During the 2015 Auburn “Autumn Days” one could walk and visit many booths, exhibiting various crafts and products.
The annual event, presented by the Auburn Tourisim Committee, was held this past weekend in downtown Auburn.
Of examples of items for viewing and/or purchase, none was more interesting than the Kentucky Tobvcco Shirt.
The brainchild of Kathy and Roger Cook, the Kentucky Tobacco Shirt offers a creative alternative way to use the long-time cash crop of tobacco.
Many can remember that tobacco farming often and for a long time was the means by which many families made ends meet in Kentucky. Revenue into the household from either the raising of tobacco crops or the money earned in labor in tobacco often made possible the purchase of that first car or that Santa would have a good visit. In cases more often than we might like to think, profits from tobacco paid the bills necessary for families to survive lean wintertimes.
The Cooks asked, “What if there was an alternative market for Kentucky Burley Tobacco?”
In hope to save a Kentucky Tradition, the Cooks decided to use the tobacco leaf as a dye. It takes about 50 leaves to produce enough color to transform an ordinary garment into a custom dusty brown unique to this area.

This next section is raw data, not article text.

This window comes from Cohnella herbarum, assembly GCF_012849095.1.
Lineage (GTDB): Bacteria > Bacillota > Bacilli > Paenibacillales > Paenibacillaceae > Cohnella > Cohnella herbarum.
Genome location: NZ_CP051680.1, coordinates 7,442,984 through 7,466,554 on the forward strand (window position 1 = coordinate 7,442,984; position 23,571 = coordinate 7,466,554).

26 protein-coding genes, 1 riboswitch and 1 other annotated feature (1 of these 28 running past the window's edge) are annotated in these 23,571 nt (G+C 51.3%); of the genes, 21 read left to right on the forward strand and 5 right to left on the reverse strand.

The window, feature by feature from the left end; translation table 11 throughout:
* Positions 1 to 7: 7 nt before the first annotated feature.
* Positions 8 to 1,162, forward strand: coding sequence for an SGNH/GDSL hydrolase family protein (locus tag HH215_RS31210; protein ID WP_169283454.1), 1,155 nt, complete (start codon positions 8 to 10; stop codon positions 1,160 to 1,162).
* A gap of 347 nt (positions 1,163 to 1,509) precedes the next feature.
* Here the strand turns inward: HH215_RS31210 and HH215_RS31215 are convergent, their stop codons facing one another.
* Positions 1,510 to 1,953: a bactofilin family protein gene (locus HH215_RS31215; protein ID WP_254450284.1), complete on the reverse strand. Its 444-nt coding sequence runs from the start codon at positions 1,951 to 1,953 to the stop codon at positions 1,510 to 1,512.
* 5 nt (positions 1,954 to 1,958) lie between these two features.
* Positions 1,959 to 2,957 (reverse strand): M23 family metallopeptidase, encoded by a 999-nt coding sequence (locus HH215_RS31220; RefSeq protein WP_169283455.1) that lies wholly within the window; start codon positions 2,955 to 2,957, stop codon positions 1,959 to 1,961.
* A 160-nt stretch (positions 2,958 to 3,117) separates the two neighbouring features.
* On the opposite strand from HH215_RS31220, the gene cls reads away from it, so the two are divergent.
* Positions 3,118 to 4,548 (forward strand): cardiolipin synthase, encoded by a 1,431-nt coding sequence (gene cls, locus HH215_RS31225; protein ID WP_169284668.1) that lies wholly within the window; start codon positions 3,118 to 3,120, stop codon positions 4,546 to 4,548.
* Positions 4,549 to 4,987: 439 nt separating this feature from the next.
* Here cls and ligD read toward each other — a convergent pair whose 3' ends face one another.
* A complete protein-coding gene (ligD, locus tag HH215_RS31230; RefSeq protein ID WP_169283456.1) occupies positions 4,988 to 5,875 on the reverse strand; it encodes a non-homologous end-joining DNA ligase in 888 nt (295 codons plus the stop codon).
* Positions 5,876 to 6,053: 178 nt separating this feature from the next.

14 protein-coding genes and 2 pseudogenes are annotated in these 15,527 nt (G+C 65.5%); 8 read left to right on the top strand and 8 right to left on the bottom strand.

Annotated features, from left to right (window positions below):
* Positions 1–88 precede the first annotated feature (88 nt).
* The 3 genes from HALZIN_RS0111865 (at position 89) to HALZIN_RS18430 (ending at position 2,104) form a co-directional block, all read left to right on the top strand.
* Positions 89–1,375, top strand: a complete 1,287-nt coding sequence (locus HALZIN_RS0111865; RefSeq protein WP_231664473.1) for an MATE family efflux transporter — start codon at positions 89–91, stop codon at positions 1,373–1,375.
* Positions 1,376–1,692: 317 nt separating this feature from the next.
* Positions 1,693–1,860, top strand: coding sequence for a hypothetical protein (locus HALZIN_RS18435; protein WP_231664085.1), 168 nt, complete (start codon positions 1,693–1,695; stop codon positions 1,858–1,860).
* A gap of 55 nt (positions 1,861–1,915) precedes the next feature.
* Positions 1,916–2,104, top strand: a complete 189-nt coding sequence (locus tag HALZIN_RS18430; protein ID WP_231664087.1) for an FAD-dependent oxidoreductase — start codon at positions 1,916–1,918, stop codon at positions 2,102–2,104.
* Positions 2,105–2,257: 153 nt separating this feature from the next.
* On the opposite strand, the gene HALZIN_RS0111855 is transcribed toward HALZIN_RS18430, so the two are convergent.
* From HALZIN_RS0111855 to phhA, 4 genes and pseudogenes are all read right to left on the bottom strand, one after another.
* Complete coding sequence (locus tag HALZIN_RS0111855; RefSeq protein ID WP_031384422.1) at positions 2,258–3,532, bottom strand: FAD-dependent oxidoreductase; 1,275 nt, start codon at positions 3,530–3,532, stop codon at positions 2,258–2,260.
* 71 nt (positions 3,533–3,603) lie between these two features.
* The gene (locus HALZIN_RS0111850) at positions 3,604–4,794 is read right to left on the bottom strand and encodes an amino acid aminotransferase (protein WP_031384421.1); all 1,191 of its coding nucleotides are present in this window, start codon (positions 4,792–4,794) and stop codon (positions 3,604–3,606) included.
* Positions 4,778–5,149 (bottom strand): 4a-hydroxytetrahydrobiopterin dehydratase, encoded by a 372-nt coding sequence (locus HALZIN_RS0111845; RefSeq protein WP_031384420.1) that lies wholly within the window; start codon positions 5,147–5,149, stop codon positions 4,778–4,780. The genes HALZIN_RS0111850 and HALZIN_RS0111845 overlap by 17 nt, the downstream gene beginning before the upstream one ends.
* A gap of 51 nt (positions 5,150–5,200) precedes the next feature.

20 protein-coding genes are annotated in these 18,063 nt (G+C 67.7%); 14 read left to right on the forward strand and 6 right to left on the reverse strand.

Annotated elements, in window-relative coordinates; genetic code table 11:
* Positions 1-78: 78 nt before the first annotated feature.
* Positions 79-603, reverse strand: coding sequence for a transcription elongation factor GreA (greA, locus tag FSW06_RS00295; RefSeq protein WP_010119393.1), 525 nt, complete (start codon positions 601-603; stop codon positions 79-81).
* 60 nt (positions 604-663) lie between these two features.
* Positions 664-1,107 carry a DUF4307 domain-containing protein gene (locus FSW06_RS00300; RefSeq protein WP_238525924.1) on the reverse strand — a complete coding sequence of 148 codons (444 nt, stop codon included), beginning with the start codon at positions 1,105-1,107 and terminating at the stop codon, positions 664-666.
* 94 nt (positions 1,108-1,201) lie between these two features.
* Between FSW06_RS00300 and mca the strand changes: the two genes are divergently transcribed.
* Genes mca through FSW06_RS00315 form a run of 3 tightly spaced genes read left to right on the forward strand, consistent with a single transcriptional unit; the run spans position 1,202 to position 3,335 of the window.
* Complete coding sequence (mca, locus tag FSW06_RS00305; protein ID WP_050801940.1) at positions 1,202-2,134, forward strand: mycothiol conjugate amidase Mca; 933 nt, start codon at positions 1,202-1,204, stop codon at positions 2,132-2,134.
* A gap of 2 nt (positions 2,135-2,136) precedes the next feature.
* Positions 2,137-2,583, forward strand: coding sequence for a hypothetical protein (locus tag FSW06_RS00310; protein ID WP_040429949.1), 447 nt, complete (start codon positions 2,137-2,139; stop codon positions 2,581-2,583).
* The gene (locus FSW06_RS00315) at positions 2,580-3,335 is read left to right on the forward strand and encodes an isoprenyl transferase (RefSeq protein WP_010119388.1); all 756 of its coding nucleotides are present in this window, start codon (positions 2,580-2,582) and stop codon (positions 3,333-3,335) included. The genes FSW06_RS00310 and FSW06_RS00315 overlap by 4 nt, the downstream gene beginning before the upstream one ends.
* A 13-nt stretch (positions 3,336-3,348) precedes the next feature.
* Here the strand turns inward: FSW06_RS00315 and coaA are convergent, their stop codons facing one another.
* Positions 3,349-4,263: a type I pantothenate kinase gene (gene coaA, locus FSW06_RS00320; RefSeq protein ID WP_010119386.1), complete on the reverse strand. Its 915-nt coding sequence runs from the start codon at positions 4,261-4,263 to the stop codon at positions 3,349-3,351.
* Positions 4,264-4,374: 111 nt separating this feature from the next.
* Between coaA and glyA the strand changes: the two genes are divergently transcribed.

Roger Cook explains, “The leaf will have differing amounts of the natural color. We make a kind of soup and the shirt is left in the soup until the color takes.”
Kentucky Tobacco Shirt has worked with the folks at Fruit of the Loom through the process. According the Kentucky Tobacco Shirt’s website, www,kentuckytobaccoshirt.com, research and experiment has determined that the outside temperature seems to affect the amount of color a shirt takes. Cooler temps equals darker colorings – warmer temps equals lighter colorings.
The company has consulted with scientists at Western Kentucky University, as well, about concerns such as the possibility of side-effects and/or allergies that might come from wearing a garment colored with tobacco. To date there has been no ill effect noted and no customer has ever reported any concern in the matter.
The shirts are availkable in all sizes and in many styles. As each item is first purchased uncolored and dyed one batch at a time, each piece of clothing is a one-of-a-kind item. Prices for completed Tobacco Shirts are very comparable to other types of premium tee-shirts and garments.
The Cooks have been in the business of refining this use of the Kentucky cash crop for five years. The couple travel with their wares to various events similar to Auburn’s “Autumn Days” around the state. In years past Kentucky Tobacco Shirts have been available at Logan County’s Tobacco Festival and the Cooks plan to be at this year’s festival.
The product and more information about it is available on the website, www.kentuckytobaccoshirt.com, and you can find the Cooks on facebook at kentuckytobaccoshirt.